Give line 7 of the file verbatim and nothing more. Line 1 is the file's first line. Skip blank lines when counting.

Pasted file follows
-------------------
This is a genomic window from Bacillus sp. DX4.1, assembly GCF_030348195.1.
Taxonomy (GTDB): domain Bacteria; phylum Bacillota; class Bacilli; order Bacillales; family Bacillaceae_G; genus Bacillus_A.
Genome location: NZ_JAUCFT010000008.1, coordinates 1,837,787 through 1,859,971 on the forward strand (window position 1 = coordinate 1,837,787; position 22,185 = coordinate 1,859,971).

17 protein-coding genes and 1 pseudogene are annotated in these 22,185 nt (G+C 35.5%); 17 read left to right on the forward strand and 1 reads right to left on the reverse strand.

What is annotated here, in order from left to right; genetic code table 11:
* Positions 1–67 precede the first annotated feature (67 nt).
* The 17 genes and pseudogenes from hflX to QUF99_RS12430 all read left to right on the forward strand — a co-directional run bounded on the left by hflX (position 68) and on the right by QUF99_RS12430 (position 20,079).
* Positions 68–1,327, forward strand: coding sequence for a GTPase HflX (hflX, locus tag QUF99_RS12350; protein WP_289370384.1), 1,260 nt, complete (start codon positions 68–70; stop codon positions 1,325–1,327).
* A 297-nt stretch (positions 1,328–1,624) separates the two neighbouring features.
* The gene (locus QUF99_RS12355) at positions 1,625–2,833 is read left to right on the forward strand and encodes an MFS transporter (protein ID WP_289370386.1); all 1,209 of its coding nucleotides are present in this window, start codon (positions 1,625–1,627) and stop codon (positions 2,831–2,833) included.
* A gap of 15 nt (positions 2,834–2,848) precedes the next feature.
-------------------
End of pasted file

* The 17 genes and pseudogenes from hflX to QUF99_RS12430 all read left to right on the forward strand — a co-directional run bounded on the left by hflX (position 68) and on the right by QUF99_RS12430 (position 20,079).